To determine if an orchid is acquiring sufficient amount of light, one method is to look at the leaves. Dark green leaves usually mean that an orchid is not getting adequate light. If an orchids leaves are a grassy, shiny green color, then your orchid is receiving enough light.
Windows that face to the south and west are ideal locations to locate your orchids for proper lighting. Direct sunlight should always be avoided. If an orchid receives too much light, then you will notice burn marks on the leaves. To adjust the lighting conditions, you can move the orchid around the room to manage conditions.
If you wish to grow orchids where there are no windows, then you can consider artificial lighting. Generally, four 4-foot fluorescent tubes that are placed about 6 inches apart side by side should be sufficient. There are also other types of artificial lighting that are available. For example, you can use shop lights, grow lights that are made for orchid growing, and other special growing lights. A good rule of thumb is to locate the orchids under the lights and set a timer between 13 to 16 hours a day. Certain species of orchids such as vandas and cymbidiums will require more lighting to bloom.
No plant can live with just air and water. The majority of orchid potting medium supply support only, and do not contain enough food nutrients. When the plants are planted in bark they require a high nitrogen food (30-10-10). Plants potted in other mediums require a different amount (18-18-18). Always use the specified amount of water located on the label of each fertilizer. If you begin noticing that the orchid leaves are shriveling up, then that is a sign that the plant is receiving too much fertilizer. A safety precaution is to flush the pots with plain water to prevent salt accumulation.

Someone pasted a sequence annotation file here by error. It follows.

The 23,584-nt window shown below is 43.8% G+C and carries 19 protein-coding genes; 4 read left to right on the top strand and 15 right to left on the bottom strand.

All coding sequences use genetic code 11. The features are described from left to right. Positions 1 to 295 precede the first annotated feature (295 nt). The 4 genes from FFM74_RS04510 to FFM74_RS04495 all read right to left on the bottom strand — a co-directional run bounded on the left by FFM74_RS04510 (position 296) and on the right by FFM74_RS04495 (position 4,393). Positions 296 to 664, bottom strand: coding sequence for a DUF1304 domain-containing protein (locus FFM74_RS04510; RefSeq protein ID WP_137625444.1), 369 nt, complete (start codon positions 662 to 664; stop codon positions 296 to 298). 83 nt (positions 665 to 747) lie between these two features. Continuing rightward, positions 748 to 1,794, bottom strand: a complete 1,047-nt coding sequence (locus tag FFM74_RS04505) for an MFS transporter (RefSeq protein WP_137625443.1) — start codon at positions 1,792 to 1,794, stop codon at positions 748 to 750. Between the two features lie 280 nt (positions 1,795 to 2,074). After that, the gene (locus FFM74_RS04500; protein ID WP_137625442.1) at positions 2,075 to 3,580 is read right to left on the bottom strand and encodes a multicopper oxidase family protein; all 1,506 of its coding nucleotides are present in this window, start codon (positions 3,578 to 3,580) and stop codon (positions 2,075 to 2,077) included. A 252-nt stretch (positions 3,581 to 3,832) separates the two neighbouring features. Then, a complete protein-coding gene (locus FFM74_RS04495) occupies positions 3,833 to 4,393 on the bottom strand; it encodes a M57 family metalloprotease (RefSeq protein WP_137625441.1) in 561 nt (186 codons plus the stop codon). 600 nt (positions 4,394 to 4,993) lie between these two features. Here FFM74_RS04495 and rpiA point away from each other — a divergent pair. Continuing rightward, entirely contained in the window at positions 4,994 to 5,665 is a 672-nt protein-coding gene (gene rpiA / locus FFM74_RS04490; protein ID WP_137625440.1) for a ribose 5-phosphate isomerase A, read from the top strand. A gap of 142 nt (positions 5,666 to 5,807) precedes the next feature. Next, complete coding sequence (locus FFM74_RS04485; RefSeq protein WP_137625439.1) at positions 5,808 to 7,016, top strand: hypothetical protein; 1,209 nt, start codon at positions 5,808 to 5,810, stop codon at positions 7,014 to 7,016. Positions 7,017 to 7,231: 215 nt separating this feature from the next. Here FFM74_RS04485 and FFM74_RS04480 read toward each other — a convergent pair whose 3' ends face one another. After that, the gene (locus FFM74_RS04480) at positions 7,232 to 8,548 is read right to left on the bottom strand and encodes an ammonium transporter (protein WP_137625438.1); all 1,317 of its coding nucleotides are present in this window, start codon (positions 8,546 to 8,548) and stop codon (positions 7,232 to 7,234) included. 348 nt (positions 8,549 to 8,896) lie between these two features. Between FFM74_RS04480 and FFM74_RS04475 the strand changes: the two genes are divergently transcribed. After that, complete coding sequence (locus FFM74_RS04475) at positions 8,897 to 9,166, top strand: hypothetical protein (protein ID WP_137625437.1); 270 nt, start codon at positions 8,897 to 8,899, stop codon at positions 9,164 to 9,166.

Most orchids only require fertilizer every couple of weeks. Accurate lighting is more important for flowering than a scrupulous fertilizer treatment.
If you have successfully grown other types of houseplants, then the humidity in your home should be sufficient. However, if humidity was an issue in growing other houseplants, then the amount of humidity will surely be a concern with orchids. Not to worry, there is a simple trick to solve the humidity problem. Find a tray large enough to hold your pots. Then fill the tray with gravel and put water in the tray. Then place the pots in the tray and make sure that the orchid's roots are not sitting in water. The evaporating water will provide the necessary ingredients that the orchids will need to thrive.
© 2008 by Hana Tropicals
Terry Dunford is the owner of American Creations of Maui. This business specializes in web design and development, graphic design, business marketing, search engine optimization, book publishing, book and article editing and publishing, and print design services. Terry has 4 years of College training in this field, and over 60 clients in Maui, Hawaii and more around the world. Terry owns and operates an online bookstore. Terry loves to write and is now giving back to the community by sharing his knowledge and experience to those who seek it.